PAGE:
There are a few works conducted with clear emphasis on the informal economy that is created to circumvent the sanctions. In a report, Gibson & Garfield (1999) examine the impact of economic sanctions from 1991 to 1994 on public health, well-being and human rights in Haiti. They conclude that economic sanctions in Haiti resulted in an extensive violation of human rights. The impacts were greater on the most disadvantaged Haitians. In a more recent article, Heine-Ellison (2010) argues that because of the lack of a monitoring system, even targeted sanctions can have unintended humanitarian consequences and should therefore be applied with extreme caution. She examines her hypothesis on four cases: Iraq, former Yugoslavia, Angola and Sierra Leon. From her point of view, most of the reports on economic sanctions indicate a strong relationship between economic sanctions and the impact on the civilian population.
In a more detailed study, Neuenkirch and Neumeir (2016) analyze the effect of the United States economic sanctions on targeted countries' poverty gap during the period 1982-2011 (Neuenkirch & Neumeir, 2016). As illustrated in the above-mentioned research, most of the literature in this area is biased, ignoring the cruel nature of sanctions and its adverse human rights record. In most of the works, researchers have been studying US sanctions and not paying attention to European sanctions. Ultimately, few studies have focused on sanctions against Iran.
- 2. Theoretical Considerations and Hypothesis
According to the UN Charter (1945), the Universal Declaration of Human Rights (1948), and the Convention on the Rights of the Child (1989), if economic sanctions result in human suffering, they are not justified in terms of international law. Indeed, the heaviest impact of the economic sanctions is usually on the poor and the middle classes. By contrast, sanctioning the entry of goods and creating a black market can increase the wealth of the upper class and shape a kind of dark economy.
Because of their special nature, human rights contain numerous non-binding documents. The most important of these documents are the resolutions of the General Assembly of the United Nations, and in particular, the Universal Declaration of Human Rights, and the acts referred to in article 1 of the Charter on the need to respect and promote human rights (Goudarzi, 1396 [2017 A.D.], p. 134). The Islamic Republic of Iran has suffered from severe sanctions by the United Nations, the United States and the European Union since the 1979 revolution.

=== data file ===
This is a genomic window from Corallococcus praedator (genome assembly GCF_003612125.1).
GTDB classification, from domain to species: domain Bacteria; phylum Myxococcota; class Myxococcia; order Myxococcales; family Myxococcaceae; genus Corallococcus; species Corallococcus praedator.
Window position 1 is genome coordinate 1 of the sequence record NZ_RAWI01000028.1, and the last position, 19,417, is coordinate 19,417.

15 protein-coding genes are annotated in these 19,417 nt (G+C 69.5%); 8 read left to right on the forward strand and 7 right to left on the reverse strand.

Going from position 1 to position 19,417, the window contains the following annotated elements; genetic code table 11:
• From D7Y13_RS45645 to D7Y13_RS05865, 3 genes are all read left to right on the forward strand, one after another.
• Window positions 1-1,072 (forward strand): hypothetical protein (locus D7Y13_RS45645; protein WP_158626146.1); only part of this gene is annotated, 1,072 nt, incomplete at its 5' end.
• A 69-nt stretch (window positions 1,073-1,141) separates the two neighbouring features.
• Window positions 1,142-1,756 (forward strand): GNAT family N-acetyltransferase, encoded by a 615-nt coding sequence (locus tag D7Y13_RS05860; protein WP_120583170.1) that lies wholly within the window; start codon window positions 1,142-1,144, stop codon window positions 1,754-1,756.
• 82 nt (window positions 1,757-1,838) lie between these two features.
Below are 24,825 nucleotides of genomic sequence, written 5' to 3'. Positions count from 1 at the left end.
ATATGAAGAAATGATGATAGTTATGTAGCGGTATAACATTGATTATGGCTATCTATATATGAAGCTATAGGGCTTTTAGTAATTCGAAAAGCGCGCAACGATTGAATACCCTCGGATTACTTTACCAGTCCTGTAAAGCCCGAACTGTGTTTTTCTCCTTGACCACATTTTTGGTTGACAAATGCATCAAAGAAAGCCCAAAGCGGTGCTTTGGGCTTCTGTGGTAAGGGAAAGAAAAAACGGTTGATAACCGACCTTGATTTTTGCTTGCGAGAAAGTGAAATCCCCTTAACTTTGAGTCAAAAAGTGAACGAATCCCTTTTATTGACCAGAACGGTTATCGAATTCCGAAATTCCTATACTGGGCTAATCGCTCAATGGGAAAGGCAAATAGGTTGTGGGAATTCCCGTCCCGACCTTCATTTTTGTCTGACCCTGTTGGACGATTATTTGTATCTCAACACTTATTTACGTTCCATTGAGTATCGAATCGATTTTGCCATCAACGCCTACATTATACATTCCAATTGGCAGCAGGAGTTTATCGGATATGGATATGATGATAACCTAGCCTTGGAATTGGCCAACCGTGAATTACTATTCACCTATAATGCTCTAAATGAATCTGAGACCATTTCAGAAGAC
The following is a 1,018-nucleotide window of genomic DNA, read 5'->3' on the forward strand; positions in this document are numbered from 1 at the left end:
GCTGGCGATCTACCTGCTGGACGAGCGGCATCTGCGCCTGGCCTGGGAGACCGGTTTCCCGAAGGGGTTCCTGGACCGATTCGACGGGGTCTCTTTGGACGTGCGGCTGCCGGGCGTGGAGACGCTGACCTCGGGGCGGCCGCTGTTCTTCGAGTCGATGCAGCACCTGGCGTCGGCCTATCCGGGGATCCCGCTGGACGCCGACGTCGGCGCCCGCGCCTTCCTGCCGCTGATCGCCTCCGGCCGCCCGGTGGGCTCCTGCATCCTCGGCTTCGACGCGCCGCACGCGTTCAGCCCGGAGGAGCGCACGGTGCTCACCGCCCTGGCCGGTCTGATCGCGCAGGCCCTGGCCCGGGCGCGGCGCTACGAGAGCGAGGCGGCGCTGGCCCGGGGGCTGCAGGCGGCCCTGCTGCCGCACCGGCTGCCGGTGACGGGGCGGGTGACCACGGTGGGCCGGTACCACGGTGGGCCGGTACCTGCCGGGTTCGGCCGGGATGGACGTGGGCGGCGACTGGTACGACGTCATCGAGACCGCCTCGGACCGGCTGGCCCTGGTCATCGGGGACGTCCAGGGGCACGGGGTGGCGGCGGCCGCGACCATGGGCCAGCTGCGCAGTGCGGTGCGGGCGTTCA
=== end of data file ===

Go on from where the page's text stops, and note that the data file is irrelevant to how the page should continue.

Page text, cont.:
The purpose of sanctions imposed on a country, is to punish the country by depriving it from certain benefits, and to make it comply with certain norms that the imposers deem important (Galtung, 1967, p. 379). In another way, sanctions have varied shapes: negative or positive, individual or collective, internal or universal, general or selective and finally total or partial (Galtung, 1967, p. 382).
Sanctions against Iran, including the EU sanctions, were unilateral. Unilateral sanctions refer to sanctions that are extraterritorial. Any sanction imposed outside the framework of the Security Council would be called a unilateral sanction.
Numerous United Nations studies have also been carried out on unilateral coercive measures and human rights including the issue of legality of such measures. Some examples are: the working paper “The Adverse Consequences of Economic Sanctions on the Enjoyment of Human Rights” (E/CN.4/Sub.2/2000/33); The background paper “Human Rights Impacts of Sanctions on Iraq” prepared by OHCHR for the meeting of the Executive Committee on Humanitarian Affairs of 5 September 2000 (A/HRC/19/33); OHCHR thematic study on the impact of unilateral coercive measures on the enjoyment of human rights, including recommendations on actions aimed at ending such measures, 11 January 2012; and Committee on Economic, Social and Cultural Rights, general comment No. 8 of 1997 on the relationship between economic sanctions and respect for economic, social and cultural rights (E/C.12/1997/8). All these studies have analyzed the legitimacy of unilateral coercive measures from a human rights perspective and the complex and divergent views around this topic. They have also stressed the need to further examine the linkages between unilateral coercive measures and human rights (OHCHR, 2019).
From July 2010 to October 2016, the EU applied a series of unilateral economic sanctions against Iran, which included 33 different sanction regimes (Zamani & Gharib Abadi, 1394 [2016 A.D.], p. 103). According to EUR-Lex (2008):